[Federal Register Volume 65, Number 29 (Friday, February 11, 2000)]
[Notices]
[Pages 7072-7074]
From the Federal Register Online via the Government Printing Office [www.gpo.gov]
[FR Doc No: 00-3187]


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NUCLEAR REGULATORY COMMISSION

[Docket Nos. 50-254 and 50-265]


Commonwealth Edison Company (Quad Cities Nuclear Power 
Station,Units 1 and 2);

    Exemption

I.

    The Commonwealth Edison Company (ComEd, the licensee) is the holder 
of Facility Operating Licenses Nos. DPR-29 and DPR-30 which authorize 
operation of the Quad Cities Nuclear Power Station, Units 1 and 2 (Quad 
Cities). The license provides, among other things, that the facility is 
subject to all rules, regulations, and orders of the U.S. Nuclear 
Regulatory Commission (the Commission) now or hereafter in effect.
    The facility consists of boiling water reactors (Units 1 and 2) 
located on the licensee's Quad Cities site in Rock Island County, 
Illinois. This exemption refers to both units.

II.

    Title 10 of the Code of Federal Regulations (10 CFR) Part 50, 
Appendix G, requires that pressure-temperature (P-T) limits be 
established for reactor pressure vessels (RPVs) during normal operating 
and hydrostatic or leak rate testing conditions. Specifically, 10 CFR 
Part 50, Appendix G states, ``The appropriate requirements on both the 
pressure-temperature limits and the minimum permissible temperature 
must be met for all conditions.'' Appendix G of 10 CFRPart 50 specifies 
that the requirements for these limits are the American Society of 
Mechanical Engineers (ASME) Boiler and Pressure Vessel Code (Code), 
Section XI, Appendix G Limits.
    To address provisions of the proposed amendments to the technical 
specification (TS) P-T limits, the licensee requested in its submittal 
of November 12, 1999, that the staff exempt Quad Cities from 
application of specific requirements of 10 CFR Part 50, Section 
50.60(a) and Appendix G, and substitute use of ASME Code Cases N-588 
and N-640. Code Case N-588 permits the postulation of a 
circumferentially-oriented flaw (in lieu of an axially-oriented flaw) 
for the evaluation of the circumferential welds in RPV P-T limit 
curves. Code Case N-640 permits the use of an alternate reference 
fracture toughness (KIC fracture toughness curve instead of 
KIa fracture toughness curve) for reactor vessel materials 
in determining the P-T limits. Since the pressure stresses on a 
circumferentially-oriented flaw are lower than the pressure stresses on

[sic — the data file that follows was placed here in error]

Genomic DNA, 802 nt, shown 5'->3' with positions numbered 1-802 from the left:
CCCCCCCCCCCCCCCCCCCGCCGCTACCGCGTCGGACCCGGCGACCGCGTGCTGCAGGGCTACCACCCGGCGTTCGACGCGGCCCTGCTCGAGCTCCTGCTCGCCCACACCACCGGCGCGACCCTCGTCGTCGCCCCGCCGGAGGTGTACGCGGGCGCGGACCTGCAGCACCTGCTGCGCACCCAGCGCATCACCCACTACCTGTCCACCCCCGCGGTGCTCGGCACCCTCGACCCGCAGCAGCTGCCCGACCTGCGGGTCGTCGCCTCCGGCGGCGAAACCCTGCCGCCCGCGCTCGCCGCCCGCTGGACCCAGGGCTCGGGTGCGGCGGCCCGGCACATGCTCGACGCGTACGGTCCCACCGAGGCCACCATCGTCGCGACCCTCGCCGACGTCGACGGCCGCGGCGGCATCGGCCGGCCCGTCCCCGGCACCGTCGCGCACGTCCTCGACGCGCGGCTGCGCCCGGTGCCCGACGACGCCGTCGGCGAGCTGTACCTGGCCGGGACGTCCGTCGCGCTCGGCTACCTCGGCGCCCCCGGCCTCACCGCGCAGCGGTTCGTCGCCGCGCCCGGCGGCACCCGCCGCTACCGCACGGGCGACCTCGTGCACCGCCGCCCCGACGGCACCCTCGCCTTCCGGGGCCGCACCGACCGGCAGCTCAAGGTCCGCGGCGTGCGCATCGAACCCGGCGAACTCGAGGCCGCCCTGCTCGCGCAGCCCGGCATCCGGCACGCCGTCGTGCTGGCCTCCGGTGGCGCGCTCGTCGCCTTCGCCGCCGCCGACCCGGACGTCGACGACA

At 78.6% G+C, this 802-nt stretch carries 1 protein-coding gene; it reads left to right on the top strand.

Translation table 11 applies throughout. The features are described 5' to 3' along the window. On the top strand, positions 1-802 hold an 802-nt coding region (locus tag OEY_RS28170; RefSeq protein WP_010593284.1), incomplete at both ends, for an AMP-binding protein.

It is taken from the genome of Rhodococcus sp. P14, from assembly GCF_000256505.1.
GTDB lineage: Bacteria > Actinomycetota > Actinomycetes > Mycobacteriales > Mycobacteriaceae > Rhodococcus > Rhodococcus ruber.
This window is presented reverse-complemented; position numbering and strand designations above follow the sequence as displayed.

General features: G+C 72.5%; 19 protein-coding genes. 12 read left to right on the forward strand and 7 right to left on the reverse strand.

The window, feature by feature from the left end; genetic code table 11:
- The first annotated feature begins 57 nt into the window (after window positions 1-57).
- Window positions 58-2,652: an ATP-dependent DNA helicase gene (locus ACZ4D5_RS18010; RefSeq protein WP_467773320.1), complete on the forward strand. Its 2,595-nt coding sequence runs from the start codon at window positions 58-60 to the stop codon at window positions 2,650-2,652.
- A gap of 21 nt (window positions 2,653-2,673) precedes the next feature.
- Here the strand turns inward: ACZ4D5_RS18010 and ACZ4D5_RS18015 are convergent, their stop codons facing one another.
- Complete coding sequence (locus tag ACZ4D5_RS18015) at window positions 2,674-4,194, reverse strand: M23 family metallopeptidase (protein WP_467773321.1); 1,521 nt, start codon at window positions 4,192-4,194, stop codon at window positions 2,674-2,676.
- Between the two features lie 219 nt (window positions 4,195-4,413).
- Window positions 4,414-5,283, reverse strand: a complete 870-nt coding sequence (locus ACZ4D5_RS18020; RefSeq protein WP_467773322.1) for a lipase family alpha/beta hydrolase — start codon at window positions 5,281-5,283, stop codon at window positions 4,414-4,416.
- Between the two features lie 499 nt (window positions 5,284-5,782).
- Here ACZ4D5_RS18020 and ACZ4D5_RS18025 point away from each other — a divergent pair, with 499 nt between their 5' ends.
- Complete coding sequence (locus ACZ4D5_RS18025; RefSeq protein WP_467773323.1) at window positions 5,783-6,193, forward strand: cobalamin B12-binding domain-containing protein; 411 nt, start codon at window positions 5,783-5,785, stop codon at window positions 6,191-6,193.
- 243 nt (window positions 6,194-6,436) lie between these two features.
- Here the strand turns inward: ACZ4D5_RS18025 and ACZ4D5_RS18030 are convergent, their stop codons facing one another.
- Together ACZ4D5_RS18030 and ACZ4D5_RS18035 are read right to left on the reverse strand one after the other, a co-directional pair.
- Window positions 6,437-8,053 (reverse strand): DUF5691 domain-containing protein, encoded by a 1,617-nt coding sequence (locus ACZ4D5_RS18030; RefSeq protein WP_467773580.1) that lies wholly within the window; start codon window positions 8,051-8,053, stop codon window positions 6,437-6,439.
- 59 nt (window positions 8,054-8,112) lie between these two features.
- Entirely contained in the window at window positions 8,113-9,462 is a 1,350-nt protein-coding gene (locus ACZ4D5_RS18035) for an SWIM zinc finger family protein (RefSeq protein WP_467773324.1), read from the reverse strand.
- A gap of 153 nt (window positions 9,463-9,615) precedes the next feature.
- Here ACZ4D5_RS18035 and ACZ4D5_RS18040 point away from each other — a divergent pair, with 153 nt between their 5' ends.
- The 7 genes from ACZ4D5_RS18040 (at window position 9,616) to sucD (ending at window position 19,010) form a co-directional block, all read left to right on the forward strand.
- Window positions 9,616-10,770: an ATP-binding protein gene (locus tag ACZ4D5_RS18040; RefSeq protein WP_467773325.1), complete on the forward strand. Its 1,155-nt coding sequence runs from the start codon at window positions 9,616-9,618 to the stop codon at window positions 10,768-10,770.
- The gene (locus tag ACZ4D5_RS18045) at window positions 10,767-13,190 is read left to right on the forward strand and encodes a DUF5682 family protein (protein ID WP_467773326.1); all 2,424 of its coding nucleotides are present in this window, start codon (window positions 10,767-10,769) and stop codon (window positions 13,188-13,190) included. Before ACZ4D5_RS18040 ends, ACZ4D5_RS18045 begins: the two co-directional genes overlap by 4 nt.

an axially-oriented flaw by a factor of 2, using Code Case N-588 for 
establishing the P-T limits would be less conservative than the 
methodology currently endorsed by 10 CFR Part 50, Appendix G and, 
therefore, an exemption to apply the Code Case would be required by 10 
CFR 50.60. Likewise, since the KIC fracture toughness curve 
shown in ASME Section XI, Appendix A, Figure A-2200-1 (the 
KIC fracture toughness curve) provides greater allowable 
fracture toughness than the corresponding KIa fracture 
toughness curve of ASME Section XI, Appendix G, Figure G-2210-1 (the 
KIa fracture toughness curve), using Code Case N-640 for 
establishing the P-T limits would be less conservative than the 
methodology currently endorsed by 10 CFR Part 50, Appendix G and, 
therefore, an exemption to apply the Code Case would also be required 
by 10 CFR 50.60. It should be noted that, although Code Case N-640 was 
incorporated into the ASME Code recently, an exemption is still needed 
because the proposed P-T limits (excluding Code Cases N-588 and N-640) 
are based on the 1989 edition of the ASME Code.

Code Case N-588

    The licensee has proposed an exemption to allow the use of ASME 
Code Case N-588 in conjunction with ASME Section XI, 10 CFR 50.60(a) 
and 10 CFR Part 50, Appendix G, to determine the P-T limits.
    The proposed amendments to revise the P-T limits for Quad Cities 
rely, in part, on the requested exemption. These proposed P-T limits 
have been developed using the postulation of a circumferentially-
oriented reference flaw as the limiting flaw in a RPV circumferential 
weld in lieu of an axially-oriented flaw required by the 1989 Edition 
of ASME Section XI, Appendix G.
    Postulating the Appendix G [axially-oriented flaw] reference flaw 
in a circumferential weld is physically unrealistic and overly 
conservative, because the length of the flaw is 1.5 times the vessel